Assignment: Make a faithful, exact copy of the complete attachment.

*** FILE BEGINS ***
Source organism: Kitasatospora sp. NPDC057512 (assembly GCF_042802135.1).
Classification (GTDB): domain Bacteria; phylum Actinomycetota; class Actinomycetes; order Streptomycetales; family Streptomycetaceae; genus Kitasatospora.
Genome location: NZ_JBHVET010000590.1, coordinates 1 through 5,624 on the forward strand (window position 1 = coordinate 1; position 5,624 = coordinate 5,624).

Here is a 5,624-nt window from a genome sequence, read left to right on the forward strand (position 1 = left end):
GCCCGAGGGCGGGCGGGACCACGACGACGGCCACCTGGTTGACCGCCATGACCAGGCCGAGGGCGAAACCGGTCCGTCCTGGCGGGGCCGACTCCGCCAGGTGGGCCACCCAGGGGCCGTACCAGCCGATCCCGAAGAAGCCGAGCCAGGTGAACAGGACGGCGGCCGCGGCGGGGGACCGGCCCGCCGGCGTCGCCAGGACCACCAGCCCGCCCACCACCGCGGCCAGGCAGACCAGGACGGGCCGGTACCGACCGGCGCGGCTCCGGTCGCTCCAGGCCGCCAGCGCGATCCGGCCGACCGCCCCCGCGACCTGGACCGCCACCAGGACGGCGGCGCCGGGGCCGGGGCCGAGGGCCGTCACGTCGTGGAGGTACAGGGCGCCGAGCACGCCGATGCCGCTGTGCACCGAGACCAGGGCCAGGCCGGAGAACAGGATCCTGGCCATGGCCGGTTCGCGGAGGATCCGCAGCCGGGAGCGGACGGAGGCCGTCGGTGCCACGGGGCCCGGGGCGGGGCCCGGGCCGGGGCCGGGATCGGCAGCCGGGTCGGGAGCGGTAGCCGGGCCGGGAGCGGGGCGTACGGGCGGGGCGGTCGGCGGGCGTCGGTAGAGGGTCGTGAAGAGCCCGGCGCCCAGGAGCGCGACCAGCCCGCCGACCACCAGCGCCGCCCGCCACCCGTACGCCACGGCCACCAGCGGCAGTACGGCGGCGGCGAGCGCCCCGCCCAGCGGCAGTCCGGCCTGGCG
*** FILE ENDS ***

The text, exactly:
Source organism: Kitasatospora sp. NPDC057512 (assembly GCF_042802135.1).
Classification (GTDB): domain Bacteria; phylum Actinomycetota; class Actinomycetes; order Streptomycetales; family Streptomycetaceae; genus Kitasatospora.
Genome location: NZ_JBHVET010000590.1, coordinates 1 through 5,624 on the forward strand (window position 1 = coordinate 1; position 5,624 = coordinate 5,624).

Here is a 5,624-nt window from a genome sequence, read left to right on the forward strand (position 1 = left end):
GCCCGAGGGCGGGCGGGACCACGACGACGGCCACCTGGTTGACCGCCATGACCAGGCCGAGGGCGAAACCGGTCCGTCCTGGCGGGGCCGACTCCGCCAGGTGGGCCACCCAGGGGCCGTACCAGCCGATCCCGAAGAAGCCGAGCCAGGTGAACAGGACGGCGGCCGCGGCGGGGGACCGGCCCGCCGGCGTCGCCAGGACCACCAGCCCGCCCACCACCGCGGCCAGGCAGACCAGGACGGGCCGGTACCGACCGGCGCGGCTCCGGTCGCTCCAGGCCGCCAGCGCGATCCGGCCGACCGCCCCCGCGACCTGGACCGCCACCAGGACGGCGGCGCCGGGGCCGGGGCCGAGGGCCGTCACGTCGTGGAGGTACAGGGCGCCGAGCACGCCGATGCCGCTGTGCACCGAGACCAGGGCCAGGCCGGAGAACAGGATCCTGGCCATGGCCGGTTCGCGGAGGATCCGCAGCCGGGAGCGGACGGAGGCCGTCGGTGCCACGGGGCCCGGGGCGGGGCCCGGGCCGGGGCCGGGATCGGCAGCCGGGTCGGGAGCGGTAGCCGGGCCGGGAGCGGGGCGTACGGGCGGGGCGGTCGGCGGGCGTCGGTAGAGGGTCGTGAAGAGCCCGGCGCCCAGGAGCGCGACCAGCCCGCCGACCACCAGCGCCGCCCGCCACCCGTACGCCACGGCCACCAGCGGCAGTACGGCGGCGGCGAGCGCCCCGCCCAGCGGCAGTCCGGCCTGGCG